Category Archives: Brant: Ancient Fiction


2014-01-07

Why the Gospels Blend History with Fiction

by Neil Godfrey
johnson

Sara Johnson

Associate Professor of Classics specializing in Hellenistic Judaism, Sara Johnson, may suggest an answer to the question implicit in this post’s title even though she does not address the Gospels directly. Johnson has a chapter in Ancient Fiction: the Matrix of Early Christian and Jewish Narrative (2005) discussing the way 3 Maccabees was composed to help shape Jewish identity in the Hellenistic world. One way it accomplishes its ideological goal is to blend history and fiction. Historical verisimilitude serves to anchor the Jewish reader to the “historical tradition” of the community, while the infusion of fictional elements ensure the correct message and proper identity are inculcated. A reader such as myself with a strong interest in questions of Gospel origins cannot help but wonder if the Jesus narratives were written for a similar purpose in the same literary tradition.

Sara Johnson’s chapter is “Third Maccabees: Historical Fictions and the Shaping of Jewish Identity in the Hellenistic Period”. 3 Maccabees, if you have not yet read it, is available on the University of Michigan Digital Library site. It’s not too long. It opens with a scene of one of the “great” battles in the Hellenistic era, the battle of Raphia, in which the forces of Ptolemaic Egypt (King Philopater) routed the Syrian army of Antiochus III, 217 BCE. On the eve of the Battle there is an attempt on Philopater’s life but he is saved by a Jew.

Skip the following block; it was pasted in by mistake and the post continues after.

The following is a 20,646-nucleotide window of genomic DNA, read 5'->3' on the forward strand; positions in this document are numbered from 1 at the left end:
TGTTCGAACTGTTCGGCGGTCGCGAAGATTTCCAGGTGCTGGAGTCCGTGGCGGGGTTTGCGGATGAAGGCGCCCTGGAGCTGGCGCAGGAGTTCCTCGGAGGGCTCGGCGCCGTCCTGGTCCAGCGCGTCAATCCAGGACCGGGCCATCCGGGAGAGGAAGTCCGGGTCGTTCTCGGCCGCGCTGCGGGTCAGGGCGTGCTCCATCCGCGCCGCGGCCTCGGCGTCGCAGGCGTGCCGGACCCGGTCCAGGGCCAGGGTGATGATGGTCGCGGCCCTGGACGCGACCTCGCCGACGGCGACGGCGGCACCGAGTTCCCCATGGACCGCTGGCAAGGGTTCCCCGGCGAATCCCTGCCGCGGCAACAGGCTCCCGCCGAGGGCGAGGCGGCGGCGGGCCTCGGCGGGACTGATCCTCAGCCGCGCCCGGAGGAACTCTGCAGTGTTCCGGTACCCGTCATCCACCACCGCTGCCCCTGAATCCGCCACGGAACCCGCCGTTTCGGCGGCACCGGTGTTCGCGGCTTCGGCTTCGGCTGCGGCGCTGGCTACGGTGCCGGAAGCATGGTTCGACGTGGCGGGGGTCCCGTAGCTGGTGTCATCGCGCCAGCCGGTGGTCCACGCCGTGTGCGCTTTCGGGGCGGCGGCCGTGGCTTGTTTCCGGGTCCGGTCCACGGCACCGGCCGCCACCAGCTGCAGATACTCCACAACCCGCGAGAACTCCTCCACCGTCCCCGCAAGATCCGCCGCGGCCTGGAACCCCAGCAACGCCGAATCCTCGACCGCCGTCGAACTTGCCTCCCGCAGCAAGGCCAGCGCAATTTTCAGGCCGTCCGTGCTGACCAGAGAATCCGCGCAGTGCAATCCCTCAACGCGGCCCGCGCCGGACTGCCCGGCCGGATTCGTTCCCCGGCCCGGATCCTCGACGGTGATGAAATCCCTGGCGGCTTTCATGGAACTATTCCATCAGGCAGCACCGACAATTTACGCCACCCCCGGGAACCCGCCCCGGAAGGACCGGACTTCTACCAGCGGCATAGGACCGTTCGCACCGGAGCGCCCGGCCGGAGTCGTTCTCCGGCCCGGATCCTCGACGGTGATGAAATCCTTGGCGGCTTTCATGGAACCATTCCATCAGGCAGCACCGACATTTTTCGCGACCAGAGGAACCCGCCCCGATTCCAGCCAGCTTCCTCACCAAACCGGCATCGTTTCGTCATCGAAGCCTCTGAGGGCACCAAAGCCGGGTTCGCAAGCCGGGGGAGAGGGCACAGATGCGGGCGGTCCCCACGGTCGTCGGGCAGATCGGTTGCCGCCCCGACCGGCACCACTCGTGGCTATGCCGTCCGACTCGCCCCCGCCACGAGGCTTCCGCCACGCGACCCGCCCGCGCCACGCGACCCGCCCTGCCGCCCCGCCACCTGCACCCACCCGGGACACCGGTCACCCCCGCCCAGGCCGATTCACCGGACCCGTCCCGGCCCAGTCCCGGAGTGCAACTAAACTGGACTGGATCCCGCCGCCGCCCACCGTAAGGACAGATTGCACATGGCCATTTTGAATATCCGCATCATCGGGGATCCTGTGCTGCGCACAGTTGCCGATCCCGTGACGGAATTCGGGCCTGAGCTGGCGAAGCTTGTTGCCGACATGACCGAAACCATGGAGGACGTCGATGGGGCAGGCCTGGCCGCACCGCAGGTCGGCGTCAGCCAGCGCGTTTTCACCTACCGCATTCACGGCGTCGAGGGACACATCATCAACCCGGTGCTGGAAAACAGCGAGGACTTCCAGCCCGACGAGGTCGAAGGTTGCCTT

Captive Jews in the hippodrome at Alexandria, engraved by Josiah Wood Whymper by Gustave Dore

Captive Jews in the hippodrome at Alexandria, engraved by Josiah Wood Whymper by Gustave Dore

In the euphoria of victory Philopater invites himself into the most sacred area of the Jewish Temple to offer thanks to the divinity. (It is the custom of victorious kings to enter temples that way.) The Jews protest, we we would expect and Ptolemy is prevented by some divine action to from carrying out his plan. He returns to Egypt, enraged, and orders the Jews of Egypt be rounded up and crushed to death by drunken elephants. God maintains the suspense by holding off his several rescue missions to the very last moment, and finally changes Philopater’s mind altogether so that he even tells the world what wonderful and loyal folk all those Jews are. Jews who had apostasized under his pressure are quite rightly slaughtered instead.

The tale is a rich mix of genuine historical details and fables. Historical persons talk with fictional ones. Accurate details of the battle and the preliminary attempt on Philopater’s life are as detailed and accurate as we find in the works of the historian Polybius. The same accuracy is found in the Egyptian’s tour of the cities of Syria and offering of thanksgiving sacrifices in their temples.

This prepares the reader for a tale firmly rooted in the known facts of the past. (p. 86)

But the historical and fictional sit side by side: read more »